“There should be no improper interference with F.B.I. investigations to favor any elected official or candidate of either party,” Mr. Grassley said in a letter to Ms. Feinstein. “The committee has an obligation to pursue all evidence of such misconduct.”
For its part, the House Judiciary Committee has so far steered clear of the Russia investigation.
Senate Intelligence Committee: Keeping its eyes on Russia.
The top Republican and the top Democrat on the Senate Intelligence Committee told CNN on Thursday that they would largely leave the investigation into obstruction of justice, a criminal matter, to Robert S. Mueller III, the special counsel overseeing the Trump-Russia inquiry, with whom they met on Wednesday.
The committee will continue to focus on its investigation into Russian interference, including potential collusion between Mr. Trump’s associates and the Russians.
Next week, the committee will hold a public hearing with intelligence experts and election officials about Russian interference in the 2016 election, as well as how to thwart future meddling.
It was a busy week for the committee, though most of that activity took place behind closed doors. In addition to hearing from Attorney General Jeff Sessions, the committee’s members and staff privately questioned Adm. Michael S. Rogers, the head of the National Security Agency; Dan Coats, the director of national intelligence; and Jeh Johnson, the former secretary of Homeland Security.
Admiral Rogers and Mr. Coats testified as a follow-up to their recent public appearance, when committee members pressed them on whether Mr. Trump had asked them to pressure Mr. Comey to drop the investigation into Michael T. Flynn, the president’s former national security adviser.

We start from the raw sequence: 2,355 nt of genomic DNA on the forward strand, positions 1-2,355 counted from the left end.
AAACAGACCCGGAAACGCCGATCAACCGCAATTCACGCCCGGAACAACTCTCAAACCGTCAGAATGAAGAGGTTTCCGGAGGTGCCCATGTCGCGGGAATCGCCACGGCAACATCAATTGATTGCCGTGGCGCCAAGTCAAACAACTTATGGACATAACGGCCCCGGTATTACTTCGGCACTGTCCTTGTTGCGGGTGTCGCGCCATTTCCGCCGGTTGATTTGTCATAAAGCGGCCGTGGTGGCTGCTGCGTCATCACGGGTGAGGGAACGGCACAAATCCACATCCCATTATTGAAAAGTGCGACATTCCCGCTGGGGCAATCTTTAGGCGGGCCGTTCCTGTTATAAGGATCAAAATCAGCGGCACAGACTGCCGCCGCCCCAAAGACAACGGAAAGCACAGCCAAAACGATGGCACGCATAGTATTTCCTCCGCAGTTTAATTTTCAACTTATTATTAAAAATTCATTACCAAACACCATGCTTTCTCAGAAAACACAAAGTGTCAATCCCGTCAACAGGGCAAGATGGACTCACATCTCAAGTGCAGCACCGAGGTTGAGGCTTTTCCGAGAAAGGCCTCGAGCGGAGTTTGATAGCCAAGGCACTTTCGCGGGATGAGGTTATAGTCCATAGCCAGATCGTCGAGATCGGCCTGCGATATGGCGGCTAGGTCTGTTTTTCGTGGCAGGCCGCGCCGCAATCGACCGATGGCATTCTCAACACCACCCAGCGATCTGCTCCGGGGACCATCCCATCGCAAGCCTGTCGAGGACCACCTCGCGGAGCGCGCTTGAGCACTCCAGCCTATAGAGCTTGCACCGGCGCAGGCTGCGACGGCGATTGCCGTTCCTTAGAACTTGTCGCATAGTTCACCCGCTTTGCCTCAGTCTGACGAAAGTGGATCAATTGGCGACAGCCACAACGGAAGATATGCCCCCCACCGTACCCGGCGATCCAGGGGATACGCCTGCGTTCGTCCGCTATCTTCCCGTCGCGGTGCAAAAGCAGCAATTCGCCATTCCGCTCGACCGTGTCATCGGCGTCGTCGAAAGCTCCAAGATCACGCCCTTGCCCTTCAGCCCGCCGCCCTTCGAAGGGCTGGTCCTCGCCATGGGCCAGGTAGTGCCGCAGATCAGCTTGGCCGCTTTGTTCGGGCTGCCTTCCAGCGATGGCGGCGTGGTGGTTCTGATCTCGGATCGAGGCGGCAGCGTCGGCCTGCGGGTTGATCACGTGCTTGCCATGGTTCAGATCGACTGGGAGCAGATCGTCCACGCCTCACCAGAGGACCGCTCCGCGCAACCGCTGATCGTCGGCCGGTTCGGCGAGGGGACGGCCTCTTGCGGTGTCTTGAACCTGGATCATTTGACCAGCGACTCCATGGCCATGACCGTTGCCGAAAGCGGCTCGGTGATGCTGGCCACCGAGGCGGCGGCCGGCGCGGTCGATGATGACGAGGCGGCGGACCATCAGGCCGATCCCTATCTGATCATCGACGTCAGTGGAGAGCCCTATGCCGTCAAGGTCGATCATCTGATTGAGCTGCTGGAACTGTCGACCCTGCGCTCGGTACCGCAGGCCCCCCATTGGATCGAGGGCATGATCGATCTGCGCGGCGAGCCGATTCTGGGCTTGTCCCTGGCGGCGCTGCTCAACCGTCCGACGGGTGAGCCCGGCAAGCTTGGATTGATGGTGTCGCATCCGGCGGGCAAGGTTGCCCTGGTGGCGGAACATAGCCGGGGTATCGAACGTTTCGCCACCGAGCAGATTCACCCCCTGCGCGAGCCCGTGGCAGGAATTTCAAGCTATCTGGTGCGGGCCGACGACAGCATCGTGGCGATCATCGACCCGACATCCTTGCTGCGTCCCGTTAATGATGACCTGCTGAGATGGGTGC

And the House Intelligence Committee? Stay tuned.
Will they or won’t they?
Representative Adam B. Schiff of California, the top Democrat on the House Intelligence Committee, said in an interview on Thursday that he was pushing for the panel to include obstruction of justice in its investigation. It is unclear whether Representative K. Michael Conaway of Texas, the Republican leading the inquiry, agrees.
The House panel will hold a public hearing with Mr. Johnson on Wednesday, signaling that it is staying focused specifically on the question of Russian interference. Mr. Johnson was homeland security secretary last year when hackers carried out attacks on the Democratic National Committee and some state election databases.
In the months since Mr. Comey declared before the House committee that the F.B.I. was examining whether Mr. Trump’s associates worked with Russians to interfere in the election, the Senate Intelligence Committee has largely attracted the spotlight with its closely watched public hearings as the House panel has kept a lower profile.
Last month the House investigation issued subpoenas to Mr. Flynn and Michael D. Cohen, one of Mr. Trump’s personal attorneys, as well as their businesses.